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Only The Broken Remain Dan Coxon Main

"Only the Broken Remain" Book Review

Written by Tony Jones

Published by Black Shuck Books

only the broken remain dan coxon poster large

Written by Dan Coxon
2020, 180 pages, Fiction
Released on 29th October, 2020


I have read (and reviewed) way more than my usual quota of collections and anthologies in 2020 and the main reason is a simple one: The standard is incredibly high! Hot on the heels of Gary Budden’s excellent London Incognita we have another absolute beauty, Dan Coxon’s sublime Only the Broken Remain, a collection of totally unique short stories which dance around the horror genre, but probably resides more comfortably under the banner of ‘weird fiction’. If you are after “Boo!” type scares, blood and guts, or twist endings, this is not that kind of book and it is much better for it, being a series of snapshots of uncanny or strange moments and moods. Normally I read collections rather slowly, but I devoured Only the Broken Remain straight through and found myself looking forward to what delights lay ahead in the next offering.

Since his first short story was published in the 1990s Coxon, who has also written as Ian Steadman, has had over fifty stories published, and if you follow the small presses you will undoubtedly have come across his work in publications such as Black Static, Nightscript, The British Fantasy Society Bulletin, Midnight Street Press, or other book anthologies. Coxon also edited the multi-award-nominated folk-horror anthology This Dreaming Isle, which was nominated for both the Shirley Jackson Award and the British Fantasy Award. Further editing duties include the critically acclaimed journal of weird fiction, Tales from the Shadow Booth. With such a deep and long-standing involvement in the horror genre this collection was long overdue.

Considering Coxon has such an impressive range of short fiction to draw upon, it is no surprise this collection is so strong, with all the stories being previously published. There are no fillers, and although I liked some more than others, it is an incredibly rounded collection which often focuses upon people at the fringes of society, loners, the disenfranchised and those with nobody to turn to for help. There is an excellent recent interview on the Ginger Nuts of Horror website where Coxon and Gary Budden interview each other and discuss their work, where Coxon prefers to call his work ‘weird horror’ rather than the more generic ‘weird fiction’, which he found to be too broad.

I caught up with Dan and asked whether his final selection was to fit the general theme of alienation. He responded, "In part, although most of my recent fiction seems to circle around that theme. It was more a case of picking the stories that hung together best and represented the best of my writing (I hope). There were a few that almost made the cut, but didn't at the last minute.” Considering Dan has over fifty stories to draw upon, the collection is a lean 180 pages. I also asked him whether he was tempted to include a larger selection of stories; “Personally, I always feel it's better to play your best hand and forget the rest – wherever that leaves you. I read too many short story collections where there are two or three great stories, a few good ones, and then some that are clearly filler. As a reader, I'd rather read a short collection that's great than have to wade through a thick tome to find the good stuff.” Wise words from a guy with over fifty published stories, and I agree 100%, there is no need to throw in the literary kitchen sink!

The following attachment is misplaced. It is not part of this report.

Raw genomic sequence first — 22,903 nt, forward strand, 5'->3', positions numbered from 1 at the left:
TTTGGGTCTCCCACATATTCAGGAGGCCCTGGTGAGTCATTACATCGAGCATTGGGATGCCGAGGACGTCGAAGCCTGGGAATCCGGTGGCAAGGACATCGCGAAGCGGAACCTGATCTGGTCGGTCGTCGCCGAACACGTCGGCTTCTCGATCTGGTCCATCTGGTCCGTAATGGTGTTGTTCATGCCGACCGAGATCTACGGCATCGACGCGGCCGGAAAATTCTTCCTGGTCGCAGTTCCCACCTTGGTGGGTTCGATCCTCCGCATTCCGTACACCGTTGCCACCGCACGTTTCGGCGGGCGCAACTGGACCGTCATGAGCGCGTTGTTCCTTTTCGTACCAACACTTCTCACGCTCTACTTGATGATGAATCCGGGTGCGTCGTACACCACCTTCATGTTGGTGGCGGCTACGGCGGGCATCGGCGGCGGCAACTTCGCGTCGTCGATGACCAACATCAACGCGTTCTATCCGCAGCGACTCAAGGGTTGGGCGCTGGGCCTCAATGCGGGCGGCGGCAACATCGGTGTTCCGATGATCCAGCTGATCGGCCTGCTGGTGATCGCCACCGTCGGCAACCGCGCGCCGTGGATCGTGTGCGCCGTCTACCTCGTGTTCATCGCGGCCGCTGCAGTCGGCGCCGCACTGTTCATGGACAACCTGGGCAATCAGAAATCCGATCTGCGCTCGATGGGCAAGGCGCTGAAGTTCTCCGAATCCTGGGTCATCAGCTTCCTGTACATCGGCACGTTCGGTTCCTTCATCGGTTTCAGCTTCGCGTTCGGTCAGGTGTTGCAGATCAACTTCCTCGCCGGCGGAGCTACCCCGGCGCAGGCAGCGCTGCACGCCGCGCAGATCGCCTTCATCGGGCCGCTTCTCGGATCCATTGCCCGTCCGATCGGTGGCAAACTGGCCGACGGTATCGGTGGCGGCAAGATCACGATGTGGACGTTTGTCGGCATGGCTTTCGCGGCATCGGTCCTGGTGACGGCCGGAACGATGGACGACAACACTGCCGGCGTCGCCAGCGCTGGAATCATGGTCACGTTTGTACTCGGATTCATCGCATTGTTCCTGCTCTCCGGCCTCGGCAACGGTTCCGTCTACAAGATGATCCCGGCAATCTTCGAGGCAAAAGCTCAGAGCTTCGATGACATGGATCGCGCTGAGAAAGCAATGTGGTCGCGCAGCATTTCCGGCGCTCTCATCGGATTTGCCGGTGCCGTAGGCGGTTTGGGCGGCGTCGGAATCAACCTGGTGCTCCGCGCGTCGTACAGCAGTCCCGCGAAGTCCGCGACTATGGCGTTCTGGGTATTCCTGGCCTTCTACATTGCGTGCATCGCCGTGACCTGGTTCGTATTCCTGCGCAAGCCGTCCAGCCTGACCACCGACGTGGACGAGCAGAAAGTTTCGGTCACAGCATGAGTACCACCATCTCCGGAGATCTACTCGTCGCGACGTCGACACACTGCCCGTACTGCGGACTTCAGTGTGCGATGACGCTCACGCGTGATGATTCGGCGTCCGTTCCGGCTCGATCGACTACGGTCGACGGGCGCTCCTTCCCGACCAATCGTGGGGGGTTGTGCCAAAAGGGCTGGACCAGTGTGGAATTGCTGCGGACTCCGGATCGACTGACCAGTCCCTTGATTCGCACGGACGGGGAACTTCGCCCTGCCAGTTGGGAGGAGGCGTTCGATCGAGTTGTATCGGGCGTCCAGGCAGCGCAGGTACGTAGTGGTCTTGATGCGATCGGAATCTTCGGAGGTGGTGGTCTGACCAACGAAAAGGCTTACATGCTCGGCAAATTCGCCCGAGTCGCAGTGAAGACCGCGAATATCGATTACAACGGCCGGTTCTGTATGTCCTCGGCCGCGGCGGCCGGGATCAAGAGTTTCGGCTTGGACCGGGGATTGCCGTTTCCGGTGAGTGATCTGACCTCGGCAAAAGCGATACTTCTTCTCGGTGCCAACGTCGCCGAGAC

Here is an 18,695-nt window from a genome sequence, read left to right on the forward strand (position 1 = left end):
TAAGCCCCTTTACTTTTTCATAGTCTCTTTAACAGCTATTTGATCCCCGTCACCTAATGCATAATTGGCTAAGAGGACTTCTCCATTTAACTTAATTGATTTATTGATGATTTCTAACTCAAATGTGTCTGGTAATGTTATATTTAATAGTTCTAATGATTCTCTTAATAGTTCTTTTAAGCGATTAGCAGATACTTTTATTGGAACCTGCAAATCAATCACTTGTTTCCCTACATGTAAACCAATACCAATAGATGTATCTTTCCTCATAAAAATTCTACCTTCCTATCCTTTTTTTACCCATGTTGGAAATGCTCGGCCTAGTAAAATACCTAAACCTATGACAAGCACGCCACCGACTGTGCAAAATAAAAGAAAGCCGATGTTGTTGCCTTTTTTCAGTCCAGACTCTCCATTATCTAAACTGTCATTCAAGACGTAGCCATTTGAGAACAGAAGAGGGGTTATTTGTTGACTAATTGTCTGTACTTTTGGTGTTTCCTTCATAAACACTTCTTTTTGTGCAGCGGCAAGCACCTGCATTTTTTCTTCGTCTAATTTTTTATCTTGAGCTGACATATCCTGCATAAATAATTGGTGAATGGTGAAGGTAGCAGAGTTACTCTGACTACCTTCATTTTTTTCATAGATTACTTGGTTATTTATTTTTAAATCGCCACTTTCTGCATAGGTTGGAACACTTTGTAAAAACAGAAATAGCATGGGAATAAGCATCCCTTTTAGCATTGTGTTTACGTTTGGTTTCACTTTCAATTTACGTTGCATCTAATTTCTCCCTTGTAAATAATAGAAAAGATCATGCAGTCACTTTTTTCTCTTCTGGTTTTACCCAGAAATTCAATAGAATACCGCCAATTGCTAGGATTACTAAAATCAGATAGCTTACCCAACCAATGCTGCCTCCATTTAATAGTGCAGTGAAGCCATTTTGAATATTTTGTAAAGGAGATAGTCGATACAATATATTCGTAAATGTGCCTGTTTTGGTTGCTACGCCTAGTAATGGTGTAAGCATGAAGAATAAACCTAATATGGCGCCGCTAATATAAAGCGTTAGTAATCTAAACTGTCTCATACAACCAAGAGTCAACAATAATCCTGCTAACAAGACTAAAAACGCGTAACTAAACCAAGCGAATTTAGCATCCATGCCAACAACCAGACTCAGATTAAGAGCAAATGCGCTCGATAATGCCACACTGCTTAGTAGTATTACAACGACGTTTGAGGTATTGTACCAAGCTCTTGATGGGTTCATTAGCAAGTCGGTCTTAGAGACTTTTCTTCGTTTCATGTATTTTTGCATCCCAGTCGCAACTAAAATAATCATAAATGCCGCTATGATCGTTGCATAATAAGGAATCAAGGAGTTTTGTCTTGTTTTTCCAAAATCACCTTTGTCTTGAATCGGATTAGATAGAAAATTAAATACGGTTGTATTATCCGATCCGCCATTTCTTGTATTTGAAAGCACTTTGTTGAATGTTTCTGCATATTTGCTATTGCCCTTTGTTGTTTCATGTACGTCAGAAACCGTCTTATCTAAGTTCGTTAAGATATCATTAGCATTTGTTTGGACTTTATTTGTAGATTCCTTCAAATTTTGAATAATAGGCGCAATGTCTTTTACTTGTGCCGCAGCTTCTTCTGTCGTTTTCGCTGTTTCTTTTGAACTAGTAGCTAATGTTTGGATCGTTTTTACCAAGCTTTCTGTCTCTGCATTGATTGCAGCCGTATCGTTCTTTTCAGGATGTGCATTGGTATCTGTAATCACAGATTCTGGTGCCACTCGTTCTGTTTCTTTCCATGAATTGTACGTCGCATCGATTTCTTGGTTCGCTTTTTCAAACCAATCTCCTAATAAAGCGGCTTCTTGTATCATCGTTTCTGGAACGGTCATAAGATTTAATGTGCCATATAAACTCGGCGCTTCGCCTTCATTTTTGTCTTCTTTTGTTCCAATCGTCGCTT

Considering many of the stories were built around isolation, two of my favouries slightly broke this mould, as they both featured more than one character. Baddavine is both a beautiful and ultimately very sad tale; the locals in a rural community begin to hear weird noises in the wind, which they suspect to be a creature they then begin to hunt. Even though the main character is a family man, the feeling of isolation which threads the collection is instead connected to the creature. The sheer variety of the tales on offer is highly impressive and the final story, All the Letters in his Van, is surely one of the strangest and quirkiest.  A couple out walking lose track of the time and find themselves stranded in a remote village where nobody wants them to leave and even give them a cottage to live in. This is classic weird horror, which is an odd concoction of The Wicker Man and the cult TV show The Prisoner, with the strangest of postman thrown into the mix, which made me chuckle.